Returning to the places that remind him of Madeleine, Scottie sees Judy Barton from across the street. She bears an uncanny resemblance to his dead love. Judy agrees to go on a date with Scottie, but after he leaves she sits down and writes a full confession of Gavin Elster’s plan to murder his wife. Elster found Judy, coached her to be like Madeleine, killed his wife, and threw her body from the tower on the fateful day knowing Scottie would not be able to follow. Judy confesses her love for Scottie and decides to stay, throwing away the letter; she wants to make him love her for herself.

The rest of the movie spirals around these two characters as Scottie remakes Judy as Elster had done to fit the image of Madeleine. As he becomes more obsessed, she becomes more neurotic and psychologically trapped. Her descent into madness is tragic and complete, ending in her death as she falls from the same bell tower as Madeleine.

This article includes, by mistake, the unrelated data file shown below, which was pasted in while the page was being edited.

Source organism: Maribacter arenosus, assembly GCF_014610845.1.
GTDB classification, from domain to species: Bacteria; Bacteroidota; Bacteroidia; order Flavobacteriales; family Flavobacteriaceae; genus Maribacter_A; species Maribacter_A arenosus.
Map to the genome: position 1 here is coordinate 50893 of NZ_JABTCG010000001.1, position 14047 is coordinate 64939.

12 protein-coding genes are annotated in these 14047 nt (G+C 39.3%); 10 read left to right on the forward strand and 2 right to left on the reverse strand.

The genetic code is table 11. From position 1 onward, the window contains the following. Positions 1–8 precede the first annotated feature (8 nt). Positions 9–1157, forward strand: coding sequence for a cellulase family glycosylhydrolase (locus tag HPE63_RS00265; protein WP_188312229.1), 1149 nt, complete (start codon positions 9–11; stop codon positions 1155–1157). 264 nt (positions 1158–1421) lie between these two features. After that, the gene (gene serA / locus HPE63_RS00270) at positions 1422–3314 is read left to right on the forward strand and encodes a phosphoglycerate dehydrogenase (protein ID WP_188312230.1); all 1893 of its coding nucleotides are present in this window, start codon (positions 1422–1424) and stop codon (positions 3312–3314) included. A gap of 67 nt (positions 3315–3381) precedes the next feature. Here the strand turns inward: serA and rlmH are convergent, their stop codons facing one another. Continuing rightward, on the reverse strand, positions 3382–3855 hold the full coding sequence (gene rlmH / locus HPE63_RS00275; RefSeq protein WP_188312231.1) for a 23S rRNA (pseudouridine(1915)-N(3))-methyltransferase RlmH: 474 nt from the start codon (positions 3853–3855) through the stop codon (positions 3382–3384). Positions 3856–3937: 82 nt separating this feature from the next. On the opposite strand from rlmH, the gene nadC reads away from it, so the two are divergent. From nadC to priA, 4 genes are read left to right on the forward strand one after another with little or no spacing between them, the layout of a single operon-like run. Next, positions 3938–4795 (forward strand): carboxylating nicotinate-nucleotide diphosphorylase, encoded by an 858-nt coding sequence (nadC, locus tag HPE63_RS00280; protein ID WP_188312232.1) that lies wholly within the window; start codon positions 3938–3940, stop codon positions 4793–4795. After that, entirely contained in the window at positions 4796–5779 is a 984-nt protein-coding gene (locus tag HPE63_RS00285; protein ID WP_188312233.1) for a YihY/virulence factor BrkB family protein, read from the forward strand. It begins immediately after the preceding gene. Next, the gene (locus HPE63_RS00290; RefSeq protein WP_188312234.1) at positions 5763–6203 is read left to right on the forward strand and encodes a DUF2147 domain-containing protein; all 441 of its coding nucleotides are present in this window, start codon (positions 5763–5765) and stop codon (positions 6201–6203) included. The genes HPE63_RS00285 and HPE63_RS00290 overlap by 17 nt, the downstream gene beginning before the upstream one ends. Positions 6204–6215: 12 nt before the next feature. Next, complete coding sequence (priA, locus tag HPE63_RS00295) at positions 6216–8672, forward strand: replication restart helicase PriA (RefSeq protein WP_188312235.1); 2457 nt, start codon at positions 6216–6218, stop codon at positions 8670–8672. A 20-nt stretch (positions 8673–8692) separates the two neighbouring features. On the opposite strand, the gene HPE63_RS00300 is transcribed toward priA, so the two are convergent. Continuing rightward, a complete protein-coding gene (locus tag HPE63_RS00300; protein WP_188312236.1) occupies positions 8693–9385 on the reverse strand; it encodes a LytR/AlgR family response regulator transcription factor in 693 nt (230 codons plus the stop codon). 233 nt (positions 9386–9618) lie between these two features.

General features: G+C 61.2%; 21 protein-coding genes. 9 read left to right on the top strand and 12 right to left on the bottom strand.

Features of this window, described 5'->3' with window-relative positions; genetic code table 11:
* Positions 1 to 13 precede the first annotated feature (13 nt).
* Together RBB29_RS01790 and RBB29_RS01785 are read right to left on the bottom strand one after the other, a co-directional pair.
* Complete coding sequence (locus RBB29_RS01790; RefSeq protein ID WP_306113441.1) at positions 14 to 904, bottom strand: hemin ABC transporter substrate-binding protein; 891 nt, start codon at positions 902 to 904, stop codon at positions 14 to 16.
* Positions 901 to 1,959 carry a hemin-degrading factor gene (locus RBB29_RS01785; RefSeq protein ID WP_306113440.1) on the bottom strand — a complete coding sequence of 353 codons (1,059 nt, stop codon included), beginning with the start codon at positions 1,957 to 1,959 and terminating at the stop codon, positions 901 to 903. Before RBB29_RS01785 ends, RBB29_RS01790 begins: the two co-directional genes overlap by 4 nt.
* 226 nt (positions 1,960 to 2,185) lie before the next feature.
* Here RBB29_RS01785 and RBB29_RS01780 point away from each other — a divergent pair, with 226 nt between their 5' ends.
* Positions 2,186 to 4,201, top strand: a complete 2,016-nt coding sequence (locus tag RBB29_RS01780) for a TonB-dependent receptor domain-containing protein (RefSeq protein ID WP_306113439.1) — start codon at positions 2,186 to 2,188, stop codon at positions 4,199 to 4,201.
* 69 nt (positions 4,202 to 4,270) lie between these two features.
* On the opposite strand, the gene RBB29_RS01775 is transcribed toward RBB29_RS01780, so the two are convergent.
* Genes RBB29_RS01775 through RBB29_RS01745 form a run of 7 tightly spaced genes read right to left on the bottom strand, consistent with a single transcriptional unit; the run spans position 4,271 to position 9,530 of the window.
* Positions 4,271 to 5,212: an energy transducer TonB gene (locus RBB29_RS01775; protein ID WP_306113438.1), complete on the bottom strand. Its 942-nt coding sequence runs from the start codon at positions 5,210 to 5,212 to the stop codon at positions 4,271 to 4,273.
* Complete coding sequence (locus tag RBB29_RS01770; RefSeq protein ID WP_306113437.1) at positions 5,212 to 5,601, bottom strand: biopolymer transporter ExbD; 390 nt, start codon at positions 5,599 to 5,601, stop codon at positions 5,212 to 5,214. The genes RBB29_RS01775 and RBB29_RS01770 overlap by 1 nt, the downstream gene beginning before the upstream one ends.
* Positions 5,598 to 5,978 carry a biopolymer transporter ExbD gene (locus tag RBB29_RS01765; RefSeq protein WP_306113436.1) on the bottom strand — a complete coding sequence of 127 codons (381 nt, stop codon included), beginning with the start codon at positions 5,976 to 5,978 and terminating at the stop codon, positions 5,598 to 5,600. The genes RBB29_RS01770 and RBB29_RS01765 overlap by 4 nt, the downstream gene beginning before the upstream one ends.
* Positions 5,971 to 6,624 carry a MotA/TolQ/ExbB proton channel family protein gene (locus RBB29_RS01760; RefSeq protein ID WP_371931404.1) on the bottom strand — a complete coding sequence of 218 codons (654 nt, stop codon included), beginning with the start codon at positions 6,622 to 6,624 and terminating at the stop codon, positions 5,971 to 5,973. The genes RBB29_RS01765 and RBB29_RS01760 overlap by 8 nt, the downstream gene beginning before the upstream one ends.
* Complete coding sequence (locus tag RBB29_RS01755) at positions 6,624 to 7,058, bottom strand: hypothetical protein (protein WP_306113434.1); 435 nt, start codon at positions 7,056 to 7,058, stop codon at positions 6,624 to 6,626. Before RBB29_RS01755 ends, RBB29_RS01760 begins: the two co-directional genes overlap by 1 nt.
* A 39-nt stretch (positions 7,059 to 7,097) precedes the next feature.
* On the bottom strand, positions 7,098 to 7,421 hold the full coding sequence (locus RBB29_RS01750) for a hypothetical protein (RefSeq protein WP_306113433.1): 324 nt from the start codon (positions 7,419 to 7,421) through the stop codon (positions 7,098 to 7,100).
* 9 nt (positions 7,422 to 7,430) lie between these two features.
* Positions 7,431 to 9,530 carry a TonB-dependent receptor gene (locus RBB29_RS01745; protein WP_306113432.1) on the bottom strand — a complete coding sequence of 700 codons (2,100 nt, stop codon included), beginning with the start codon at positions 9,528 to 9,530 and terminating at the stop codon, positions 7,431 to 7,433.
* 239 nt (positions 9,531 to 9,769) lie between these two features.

Film noir has always followed the societal trends of the country. The 1930s were a decade of fear, want, and changing identities for Americans. Socialism, fascism, and isolationism collided with a force that shook the world. The 1940s brought no relief as Hitler spread his message of hate and destruction across Europe. The films of this time were full of gunfights and criminals, politics and murder.

Vertigo speaks to a society where physical danger isn’t the overwhelming fear. Though the murder of Elster’s wife is part of the story, the true fear underlying this film is the fear of madness. In their book, Noir Anxiety, Oliver and Trigo write: